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RE: Metal Building Notes and Other Gripes

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First I will start off with the fact that I don't personally recognize the
mentioned notes as coming from any of the MBMs that I have worked for... but
I will try to explain them based upon my experiences in the PEMB world.

> "In case of discrepancies between [Metal Building Manufacturer's]
> steel plans and plans for other trades, [MBM's] shall govern ("Code of
> Practice for Steel Buildings and Bridges" in the AISC Manual Section
> My reading of this does NOT include metal building drawings, since Design
> Drawings are part of the Contracts Documents, which do not include metal
> building drawings.

Assuming this note is on the MBM drawings you may want to interpret it this
way...  The MBM drawings could be considered a "contractual document" from
the PEMB company to their customer (typically a GC, general contractor).
What this statement is trying to imply is that the supplied drawings show
how to put together the supplied parts (PEMB) and that other trade's
documents may not show the correct details or sequences.  The role that the
PEMB company typically gets into is being a material "supplier."  This is
often because the PEMB company is not in the direct loop and may not even
know who the other suppliers are.  Our contracts are with the GC (or maybe
an sub-contractor or erector)... i.e. we provide what they want [order] over
what any specific set of documents prescribe... (customer is always right...
at least most of the time :-) ).  If they order the building as per specs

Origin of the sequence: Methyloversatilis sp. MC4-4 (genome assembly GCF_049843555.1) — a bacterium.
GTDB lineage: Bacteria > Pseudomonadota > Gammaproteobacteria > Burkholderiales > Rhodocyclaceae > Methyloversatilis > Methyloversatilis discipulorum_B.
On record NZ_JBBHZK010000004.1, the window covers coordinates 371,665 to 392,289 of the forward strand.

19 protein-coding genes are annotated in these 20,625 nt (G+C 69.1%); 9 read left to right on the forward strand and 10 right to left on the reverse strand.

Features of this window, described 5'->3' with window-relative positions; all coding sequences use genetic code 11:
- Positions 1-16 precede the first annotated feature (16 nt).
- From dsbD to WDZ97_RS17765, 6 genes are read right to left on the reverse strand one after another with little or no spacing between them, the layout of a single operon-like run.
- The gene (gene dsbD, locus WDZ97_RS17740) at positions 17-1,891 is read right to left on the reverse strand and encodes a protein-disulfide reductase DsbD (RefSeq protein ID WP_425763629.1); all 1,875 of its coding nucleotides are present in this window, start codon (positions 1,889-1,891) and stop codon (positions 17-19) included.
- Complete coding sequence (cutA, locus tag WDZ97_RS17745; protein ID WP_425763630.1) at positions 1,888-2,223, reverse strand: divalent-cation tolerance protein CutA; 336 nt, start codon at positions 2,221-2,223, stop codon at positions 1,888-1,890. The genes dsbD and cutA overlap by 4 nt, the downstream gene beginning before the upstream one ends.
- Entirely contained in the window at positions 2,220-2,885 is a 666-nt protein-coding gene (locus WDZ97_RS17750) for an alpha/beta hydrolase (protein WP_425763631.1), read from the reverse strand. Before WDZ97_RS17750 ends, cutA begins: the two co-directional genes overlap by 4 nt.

(and possibly include the specs with the order) then that is the building
they get... if they decide they want alternate designs/details then that is
what they get... Assuming that is meets or exceeds the required codes OR
they have a signed and sealed letter excepting a specific requirement from
our responsibility.

> Most of these notes that anger me are clearly directed at the general
> contractor, but this standard of practice makes it increasingly difficult
> work with metal building manufacturers.

I really don't know how to respond to this one.  This standard of practice
[my drawings show how to put up my stuff] seems to be a reasonable approach.
I would not want a HVAC drawing to move a beam that we designed or one that
you designed.  Biggest issue I could see here is if the GC ok's an alternate
[structural] framing method and the communication never makes it back to the
other groups working on the project.  This seems more like a GC issue than a
PEMB issue.  I could not even count the number of times that the Arch.
[spec] drawings were put together so poorly that no building could have ever
been put up that way... (12" columns supporting huge loads with long spans,
open walls with no way to laterally brace for wind or seismic loads, clear
heights or widths that are physically impossible unless the shown 12" member
works, etc...)  The note also catches those errors (or omissions)... keeps
everyone from having to wait for another set of drawings to be completed
from the EOR or Architect.  With that in mind... if they ask us to wait for
those new drawings or specs... we will.  Our intention is not to say "we are
right and you are wrong," the intention is to get the right parts put in the
right spot using the right methods.

> Also, I appear to be fighting a losing battle insisting Metal Building
> Manufacturers design and supply anchor bolts.  It does not seem reasonable
> push design responsibility for building frame anchorage to another
engineer who
> must then interpret the numerous load combinations and determine those
> govern design.

First, some MAY provide this service... We provide [supply] the specificied
anchor bolts (rods) but do not design them (i.e. embedment length, etc.)...
some may even design the rods and foundations (*SOME*).  A couple of reasons
that this is not seen very much:
1) Typically the PEMB engineer does not make a trip to a specific job site
2) since #1, PEMB engineer may not have specific information or have access
to soils reports etc.
3) since #1, PEMB engineer has little to no quality control over local
concrete supplied
4) prevents PEMB company from placing foundations (hiring crews to place
concrete), doing proper inspections (requires site visits)
5) Might be able to tie into the slab or other concrete on the site (which